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Food for the soul: Delicious foods of Madhya Pradesh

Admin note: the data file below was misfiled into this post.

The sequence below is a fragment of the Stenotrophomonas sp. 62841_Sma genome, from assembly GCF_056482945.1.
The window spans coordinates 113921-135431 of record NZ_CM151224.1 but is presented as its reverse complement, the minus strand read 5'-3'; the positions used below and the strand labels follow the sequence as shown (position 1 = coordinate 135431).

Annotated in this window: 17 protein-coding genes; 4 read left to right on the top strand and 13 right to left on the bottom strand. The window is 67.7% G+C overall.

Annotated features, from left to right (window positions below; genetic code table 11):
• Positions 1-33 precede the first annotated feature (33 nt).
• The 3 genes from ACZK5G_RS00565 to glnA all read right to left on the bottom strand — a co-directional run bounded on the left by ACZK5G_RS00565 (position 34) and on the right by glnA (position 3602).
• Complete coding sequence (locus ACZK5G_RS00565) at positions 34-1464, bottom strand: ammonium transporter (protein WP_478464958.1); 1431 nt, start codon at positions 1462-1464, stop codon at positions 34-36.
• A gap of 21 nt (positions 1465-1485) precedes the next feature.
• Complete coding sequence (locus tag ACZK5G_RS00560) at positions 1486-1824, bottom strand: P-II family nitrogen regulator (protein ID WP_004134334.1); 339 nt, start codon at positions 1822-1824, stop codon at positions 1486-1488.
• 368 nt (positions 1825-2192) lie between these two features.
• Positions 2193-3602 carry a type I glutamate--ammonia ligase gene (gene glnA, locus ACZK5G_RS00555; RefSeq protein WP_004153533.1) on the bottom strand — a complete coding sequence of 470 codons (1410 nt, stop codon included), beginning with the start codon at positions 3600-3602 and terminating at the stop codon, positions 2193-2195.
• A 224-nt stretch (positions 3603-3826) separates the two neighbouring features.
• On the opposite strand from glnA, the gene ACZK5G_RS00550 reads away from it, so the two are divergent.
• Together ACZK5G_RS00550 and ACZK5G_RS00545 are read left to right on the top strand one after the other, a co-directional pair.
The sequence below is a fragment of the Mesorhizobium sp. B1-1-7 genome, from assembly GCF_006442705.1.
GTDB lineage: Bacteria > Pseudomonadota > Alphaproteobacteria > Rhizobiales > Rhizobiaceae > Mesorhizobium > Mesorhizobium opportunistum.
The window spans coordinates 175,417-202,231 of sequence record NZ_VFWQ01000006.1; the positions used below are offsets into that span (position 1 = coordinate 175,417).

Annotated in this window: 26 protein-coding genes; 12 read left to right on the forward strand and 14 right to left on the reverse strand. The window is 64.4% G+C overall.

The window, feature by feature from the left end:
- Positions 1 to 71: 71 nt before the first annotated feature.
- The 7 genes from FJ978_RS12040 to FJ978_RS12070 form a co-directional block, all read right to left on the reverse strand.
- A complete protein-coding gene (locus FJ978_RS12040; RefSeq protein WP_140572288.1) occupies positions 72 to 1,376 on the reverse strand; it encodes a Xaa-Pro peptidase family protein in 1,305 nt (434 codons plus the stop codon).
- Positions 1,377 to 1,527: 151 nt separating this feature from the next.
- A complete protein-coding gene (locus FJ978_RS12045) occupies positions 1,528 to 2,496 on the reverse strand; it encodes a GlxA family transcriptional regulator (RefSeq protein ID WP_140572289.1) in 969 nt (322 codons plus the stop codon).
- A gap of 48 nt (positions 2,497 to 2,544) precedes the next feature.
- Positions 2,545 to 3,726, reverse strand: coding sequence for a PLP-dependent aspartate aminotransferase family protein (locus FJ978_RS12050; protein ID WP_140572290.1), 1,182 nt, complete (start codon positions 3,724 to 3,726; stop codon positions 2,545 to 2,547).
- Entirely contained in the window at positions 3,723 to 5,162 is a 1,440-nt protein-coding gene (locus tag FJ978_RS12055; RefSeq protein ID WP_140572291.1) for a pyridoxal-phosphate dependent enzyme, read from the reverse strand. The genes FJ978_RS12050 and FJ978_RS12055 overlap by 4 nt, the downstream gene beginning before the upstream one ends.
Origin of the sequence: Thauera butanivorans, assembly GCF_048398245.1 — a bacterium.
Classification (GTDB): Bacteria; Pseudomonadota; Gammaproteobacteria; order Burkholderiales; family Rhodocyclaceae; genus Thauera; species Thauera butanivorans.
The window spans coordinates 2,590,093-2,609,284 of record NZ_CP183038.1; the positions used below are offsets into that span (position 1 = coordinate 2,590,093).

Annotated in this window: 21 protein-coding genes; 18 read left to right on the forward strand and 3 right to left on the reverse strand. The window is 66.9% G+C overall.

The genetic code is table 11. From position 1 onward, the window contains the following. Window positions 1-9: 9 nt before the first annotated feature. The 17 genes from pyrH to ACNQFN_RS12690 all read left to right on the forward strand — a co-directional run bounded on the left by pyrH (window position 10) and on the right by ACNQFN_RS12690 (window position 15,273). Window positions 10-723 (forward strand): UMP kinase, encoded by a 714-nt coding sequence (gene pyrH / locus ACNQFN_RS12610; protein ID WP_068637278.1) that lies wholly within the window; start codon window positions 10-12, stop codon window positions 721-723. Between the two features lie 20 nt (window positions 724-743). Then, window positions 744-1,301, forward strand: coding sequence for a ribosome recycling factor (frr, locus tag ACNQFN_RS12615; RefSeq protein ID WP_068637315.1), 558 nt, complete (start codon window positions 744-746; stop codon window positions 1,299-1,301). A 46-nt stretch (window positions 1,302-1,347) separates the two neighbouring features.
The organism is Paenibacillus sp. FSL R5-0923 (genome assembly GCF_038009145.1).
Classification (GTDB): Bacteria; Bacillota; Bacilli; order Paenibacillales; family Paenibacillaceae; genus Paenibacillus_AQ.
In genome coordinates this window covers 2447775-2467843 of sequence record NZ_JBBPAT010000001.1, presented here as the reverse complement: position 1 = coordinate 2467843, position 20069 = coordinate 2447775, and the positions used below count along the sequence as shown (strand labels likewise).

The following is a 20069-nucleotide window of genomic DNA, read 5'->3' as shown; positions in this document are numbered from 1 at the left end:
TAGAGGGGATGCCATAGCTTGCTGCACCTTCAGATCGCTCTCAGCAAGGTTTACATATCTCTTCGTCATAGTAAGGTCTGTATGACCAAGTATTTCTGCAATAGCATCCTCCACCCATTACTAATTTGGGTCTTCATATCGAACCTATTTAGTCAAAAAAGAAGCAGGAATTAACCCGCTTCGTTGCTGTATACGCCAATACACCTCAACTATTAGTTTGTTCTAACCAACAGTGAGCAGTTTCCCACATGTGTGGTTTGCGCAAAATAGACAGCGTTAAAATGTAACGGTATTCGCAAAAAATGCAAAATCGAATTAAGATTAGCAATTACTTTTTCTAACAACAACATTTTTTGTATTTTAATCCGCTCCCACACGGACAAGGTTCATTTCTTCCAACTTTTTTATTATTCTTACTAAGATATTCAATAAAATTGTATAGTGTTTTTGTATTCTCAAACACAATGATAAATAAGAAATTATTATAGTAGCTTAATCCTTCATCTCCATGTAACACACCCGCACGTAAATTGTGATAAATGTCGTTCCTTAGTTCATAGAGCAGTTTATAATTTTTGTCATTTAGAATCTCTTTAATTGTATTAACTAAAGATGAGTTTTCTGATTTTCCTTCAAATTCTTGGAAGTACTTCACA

[br]+ FOLLOW[br][br][br][br]From Kashmir to Kanyakumari anywhere you travel in India, there is no love more compassionate than the love of food. Food is actually the ingredient that binds people together in India. Anywhere we travel within India, the first thing we search about is what all delicious food/ dishes we will get to eat when we reach there. In this respect, we the people of India have been very lucky. Each region and state has its delicacies.[br][br]Madhya Pradesh, a state rich in nature, culture and hospitality offers a plate full of mouth-watering delicacies. Madhya Pradesh offers everything to satisfy your foodie soul. Foods from the state don’t discriminate whether you are a vegetarian or a meat eater. Each one of us can get delightfully delicious food. Here is a list of some amazing dishes that you shouldn’t miss out on when visiting the state.[br][br]Poha[br][br]While poha is a popular breakfast eaten all across the country, it originated in the state of Madhya Pradesh.[br][br]Bhutte Ka Kees[br][br]As the name suggests, this typical street food of Madhya Pradesh is mainly bhutta(corn). If you’re someone who doesn’t like your food to be too spicy, then bhutte ka kees is an ideal dish for you to enjoy here.[br][br]Daal Bafla[br][br]Daal bafla, influenced by the Rajasthani specialty daal bati, is a popular dish in Madhya Pradesh. Wheat dough is shaped into balls (called bafla), cooked until they become crisp, and then dipped in ghee.[br][br]Seekh Kebabs[br][br]The food of Madhya Pradesh is majorly influenced by Mughal cuisine, including the state’s most popular non-vegetarian dish—seekh kebab.[br][br]Palak Puri[br][br]Palak puri is a healthy and nutritious meal that is often enjoyed during breakfast, as well as lunch.[br][br]Bhopali Gosht Korma[br][br]Bhopali gosht korma is prepared with slow-cooked mutton and a peppery Indian gravy. As the name suggests, this is a famous dish in Bhopal, and visitors can find it all throughout the city.[br][br]Biryani Pilaf[br][br]Much like Lucknow in Uttar Pradesh, Bhopal is famous for Mughlai food in Madhya Pradesh. Biryani pilaf is a common delicacy in the city, with mutton being the main type of meat.[br][br]Chakki Ki Shaak[br][br]This dish is another one influenced by Rajasthani cuisine. Chakki ki shaak features steamed dough in a spicy Indian gravy, and it is served as a side dish on festive occasions.[br][br]Malpua[br][br]Malpua is India’s very own pancake, which is prepared by deep frying batter in ghee. It is then dipped in sugar syrup to add sweetness.[br][br]Mawa Bati[br][br]Mawa bati is a unique sweet dish found only in Madhya Pradesh.[br][br]Jalebi[br][br]Jalebi is a sweet dish savored all across the country and liked by all—both kids and adults. Consumed during breakfast and as an evening snack, jalebi is something you just cannot miss on your trip to the state.